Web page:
Historically the street was a place to meet with our neighbours. They were the places where we celebrated our victories and shared our collective losses. Streets helped to define a city’s culture and identity, and shaped how they grew.
If streets shape neighbourhoods then our mode of transportation shapes the streets.
Sometime in the last century we gave up our claim to walking through our neighbourhoods in exchange for walking through shopping malls and big box stores. This shift was led by the popularity of the automobile and its need for an ever increasing supply of roads and parking spaces. The streets were no longer a safe inviting place for people, and predictably people sought out alternative spaces to gather. The result of this shift is the costly urban sprawl that afflicts most North American cities today, and London is no exception.
Over the past few decades urban planners have attempted to curb the growth of sprawl while still recognizing the need for people to move and interact within the spaces they share. They began to understand that building roads for single occupancy vehicles was too costly and ultimately unsustainable. The solution they’ve re-discovered is to focus on great neighbourhoods connected by great public transit. New York, San Francisco, and London England are all considered world class cities with distinct neighbourhoods, and great public transit systems. From Wortley Village to SoHo, and from The Old East Village to Hyde Park, London already has great neighbourhoods, we simply need to connect them with great public transit.
Recognizing the importance of developing a great transit system, the City of London is undertaking a project that will dramatically change the way we not only move, but also how we interact with each other. This project will finally bring rapid public transit to our forest city. Dubbed Shift, the City is currently seeking input on the preferred type of rapid transit and how it will impact the lives of its citizens.
Opportunities to directly shape the future of a city do not occur often. In London, we’ve been fortunate to have more than a few of these opportunities in recent years. Through Re-think London we’ve shared our visions for the future of our community and seen those visions reflected in the draft Official Plan for the city: The London Plan.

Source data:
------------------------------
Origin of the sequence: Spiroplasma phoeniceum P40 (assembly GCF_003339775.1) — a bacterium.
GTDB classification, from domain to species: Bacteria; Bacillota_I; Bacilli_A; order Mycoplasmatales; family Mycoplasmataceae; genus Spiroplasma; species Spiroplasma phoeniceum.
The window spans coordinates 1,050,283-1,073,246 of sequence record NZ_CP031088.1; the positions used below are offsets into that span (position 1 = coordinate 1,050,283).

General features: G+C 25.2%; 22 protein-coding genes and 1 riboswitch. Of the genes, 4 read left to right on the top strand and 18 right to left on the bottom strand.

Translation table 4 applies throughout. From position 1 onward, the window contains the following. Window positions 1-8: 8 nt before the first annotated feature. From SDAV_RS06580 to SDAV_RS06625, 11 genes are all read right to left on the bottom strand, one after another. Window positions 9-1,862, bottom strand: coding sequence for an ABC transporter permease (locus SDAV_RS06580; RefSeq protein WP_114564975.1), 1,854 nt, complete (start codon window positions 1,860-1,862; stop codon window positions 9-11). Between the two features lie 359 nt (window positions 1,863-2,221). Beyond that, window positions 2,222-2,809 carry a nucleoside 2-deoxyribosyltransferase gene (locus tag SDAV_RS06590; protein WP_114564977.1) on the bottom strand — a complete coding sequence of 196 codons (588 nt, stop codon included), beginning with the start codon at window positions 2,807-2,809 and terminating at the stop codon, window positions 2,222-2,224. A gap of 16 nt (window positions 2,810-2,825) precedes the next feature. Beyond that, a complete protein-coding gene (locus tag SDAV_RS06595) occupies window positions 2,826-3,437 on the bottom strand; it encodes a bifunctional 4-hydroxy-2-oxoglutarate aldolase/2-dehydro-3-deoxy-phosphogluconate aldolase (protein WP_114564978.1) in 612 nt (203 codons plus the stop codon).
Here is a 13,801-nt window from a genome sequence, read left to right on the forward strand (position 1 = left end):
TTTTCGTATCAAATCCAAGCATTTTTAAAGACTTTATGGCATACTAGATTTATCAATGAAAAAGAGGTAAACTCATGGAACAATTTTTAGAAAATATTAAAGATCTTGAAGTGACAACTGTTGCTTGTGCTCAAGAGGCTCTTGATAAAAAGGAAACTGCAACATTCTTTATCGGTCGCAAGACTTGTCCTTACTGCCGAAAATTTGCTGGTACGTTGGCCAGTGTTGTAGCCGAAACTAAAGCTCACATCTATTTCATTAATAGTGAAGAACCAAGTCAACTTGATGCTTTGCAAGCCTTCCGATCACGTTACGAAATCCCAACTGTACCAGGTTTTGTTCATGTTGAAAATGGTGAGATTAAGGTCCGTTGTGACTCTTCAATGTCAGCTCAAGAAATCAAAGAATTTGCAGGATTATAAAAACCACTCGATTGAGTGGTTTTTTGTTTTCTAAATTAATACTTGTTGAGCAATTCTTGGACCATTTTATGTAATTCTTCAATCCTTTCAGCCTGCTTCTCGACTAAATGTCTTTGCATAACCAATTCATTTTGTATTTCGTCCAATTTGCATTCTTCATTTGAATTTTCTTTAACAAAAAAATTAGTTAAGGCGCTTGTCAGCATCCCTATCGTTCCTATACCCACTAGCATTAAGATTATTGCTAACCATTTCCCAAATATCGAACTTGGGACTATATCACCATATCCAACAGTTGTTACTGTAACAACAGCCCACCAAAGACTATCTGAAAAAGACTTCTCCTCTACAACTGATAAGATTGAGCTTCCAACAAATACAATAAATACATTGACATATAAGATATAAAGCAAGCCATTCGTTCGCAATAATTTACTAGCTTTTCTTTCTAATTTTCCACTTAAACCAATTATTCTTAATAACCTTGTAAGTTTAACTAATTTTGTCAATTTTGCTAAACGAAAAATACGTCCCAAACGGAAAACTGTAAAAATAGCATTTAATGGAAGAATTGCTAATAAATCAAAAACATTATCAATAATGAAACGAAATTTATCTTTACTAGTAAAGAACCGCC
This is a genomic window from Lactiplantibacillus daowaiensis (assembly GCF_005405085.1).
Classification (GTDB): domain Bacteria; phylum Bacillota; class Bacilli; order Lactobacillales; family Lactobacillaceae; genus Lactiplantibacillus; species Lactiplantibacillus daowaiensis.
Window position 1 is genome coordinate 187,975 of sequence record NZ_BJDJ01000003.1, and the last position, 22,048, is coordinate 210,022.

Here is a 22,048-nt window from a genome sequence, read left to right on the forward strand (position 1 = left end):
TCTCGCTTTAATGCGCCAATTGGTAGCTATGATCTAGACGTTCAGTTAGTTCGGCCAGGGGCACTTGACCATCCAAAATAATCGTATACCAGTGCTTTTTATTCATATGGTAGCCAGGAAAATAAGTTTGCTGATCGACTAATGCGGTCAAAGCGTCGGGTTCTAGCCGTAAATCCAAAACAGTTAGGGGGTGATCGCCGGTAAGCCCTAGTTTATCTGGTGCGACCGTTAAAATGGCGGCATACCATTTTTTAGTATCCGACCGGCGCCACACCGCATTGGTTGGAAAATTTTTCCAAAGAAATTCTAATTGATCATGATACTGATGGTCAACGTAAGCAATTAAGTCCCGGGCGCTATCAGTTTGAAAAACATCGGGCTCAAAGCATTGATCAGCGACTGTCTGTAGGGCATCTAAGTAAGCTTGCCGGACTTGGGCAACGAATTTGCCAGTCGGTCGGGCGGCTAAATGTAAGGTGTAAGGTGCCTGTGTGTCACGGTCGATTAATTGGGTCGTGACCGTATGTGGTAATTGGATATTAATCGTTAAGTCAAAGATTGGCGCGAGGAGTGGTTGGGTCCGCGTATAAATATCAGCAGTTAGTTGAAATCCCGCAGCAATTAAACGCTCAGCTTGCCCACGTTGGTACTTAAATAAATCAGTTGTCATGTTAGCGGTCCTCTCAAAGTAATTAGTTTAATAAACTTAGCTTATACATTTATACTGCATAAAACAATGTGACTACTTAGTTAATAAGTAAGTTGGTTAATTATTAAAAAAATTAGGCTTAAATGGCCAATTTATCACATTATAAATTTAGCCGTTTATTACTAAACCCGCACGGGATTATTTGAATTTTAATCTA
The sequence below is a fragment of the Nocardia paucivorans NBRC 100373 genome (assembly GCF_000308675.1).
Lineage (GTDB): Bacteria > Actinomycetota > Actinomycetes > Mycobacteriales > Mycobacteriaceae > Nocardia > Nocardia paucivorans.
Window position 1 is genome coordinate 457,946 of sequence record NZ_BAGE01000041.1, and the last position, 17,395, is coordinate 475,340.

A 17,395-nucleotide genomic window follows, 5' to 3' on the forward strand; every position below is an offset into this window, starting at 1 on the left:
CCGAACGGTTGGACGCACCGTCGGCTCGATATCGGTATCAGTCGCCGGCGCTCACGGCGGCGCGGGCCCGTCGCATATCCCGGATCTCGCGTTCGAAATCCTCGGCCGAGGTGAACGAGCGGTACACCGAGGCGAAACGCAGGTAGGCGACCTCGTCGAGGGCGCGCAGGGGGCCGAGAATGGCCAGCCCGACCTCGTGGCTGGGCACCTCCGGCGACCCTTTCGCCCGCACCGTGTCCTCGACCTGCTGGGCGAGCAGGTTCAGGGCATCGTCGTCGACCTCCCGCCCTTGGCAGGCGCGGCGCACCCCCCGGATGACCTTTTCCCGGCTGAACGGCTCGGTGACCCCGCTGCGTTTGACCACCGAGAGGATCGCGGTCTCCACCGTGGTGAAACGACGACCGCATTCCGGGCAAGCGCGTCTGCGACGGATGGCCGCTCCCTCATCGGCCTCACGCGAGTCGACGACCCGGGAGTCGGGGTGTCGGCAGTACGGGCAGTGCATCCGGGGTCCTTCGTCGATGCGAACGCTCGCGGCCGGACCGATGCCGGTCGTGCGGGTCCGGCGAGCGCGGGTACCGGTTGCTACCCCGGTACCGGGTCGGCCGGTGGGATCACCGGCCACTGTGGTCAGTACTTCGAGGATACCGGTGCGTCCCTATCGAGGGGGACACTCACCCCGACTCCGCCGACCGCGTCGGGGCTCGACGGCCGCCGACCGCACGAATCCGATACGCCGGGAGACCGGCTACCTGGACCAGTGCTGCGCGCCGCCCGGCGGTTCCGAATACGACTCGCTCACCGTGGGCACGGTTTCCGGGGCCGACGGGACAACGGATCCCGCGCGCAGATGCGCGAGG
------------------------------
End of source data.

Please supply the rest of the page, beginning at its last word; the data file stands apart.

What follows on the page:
Now we have Shift. This public engagement exercise provides Londoners with another prime opportunity to speak up and share their vision – this time looking at how Rapid Transit should take shape the future and shape London.
This is an important step in determining the attractiveness and prosperity of London’s future.
Shift is about more than just deciding where London’s rapid transit corridor should be, it’s also about place making. Wherever the rapid transit corridor is built, important development will follow. Proof of this can be found in our neighbouring cities of Kitchener and Hamilton where their Rapid Transit system is “streets ahead” of our own.
Kitchener-Waterloo is moving forward with a Light Rail Transit system, and is outpacing the region in economic development. Hamilton is also developing a Light Rail Transit system with the full support of the Ontario Government.
Kitchener has already seen businesses clustering around future transit villages. The result is the creation of space that is attractive to companies seeking to set up in the city. When the Corporate Learning Business, Axoniify, decided to locate its headquarters within walking distance to a future LRT station, president and CEO, Carol Leaman stated:
“It was important for me, from a business point of view, to see that we’re close to mass transit and the LRT station is one piece of that.”
Clustering isn’t the only benefit of rapid transit. Rapid Transit is a proven economic development tool.
With a functioning rapid transit system we can capitalize on the province’s proposed High Speed Rail from Toronto to London, as well as the expanding Airport service. Combined with a high speed muni-fibre system, affordable property values, and world class education facilities, London will have all the ingredients needed to attract business and talent.
A research paper published in Urban Studies found that the economic value of a 10% increase in transit seats or rail service miles could be worth anywhere from $1.5 million to $1.8 billion a year to a city depending on the city’s size. That value is higher for cities with an existing transit system that is at or near capacity. The LTC’s Business case for BRT found that every $1 spent on rapid transit provides a return of $1.80 in economic activity. The business case also highlights the creation of 3,500 jobs during the construction of a rapid transit system, with an additional 100 permanently created once the system is completed.
Debates over a BRT or LRT system have taken place in other communities, and it would be wise to review those discussions before settling on the final option. For example, in an article by Urbancity they report that although a BRT has less capital cost to build than an LRT, the operating costs of an LRT are much less. Contrast that with a 2013 article by Forbes Magazine in which Jeff McMahon argues that a BRT can leverage more (development) investment than LRT. The choice between LRT and BRT is not an easy one to make, but it will have long term effects on London’s development and its economy.
Sometimes a decision is so big that you need as much input as you can get and that s why your participation in Shift is so critical. Add your thoughts and ideas through the Shift website. After all, this decision will impact the lives of every Londoner for the next twenty years.
If London is to remain competitive then we must acknowledge that the time for Rapid Transit is now.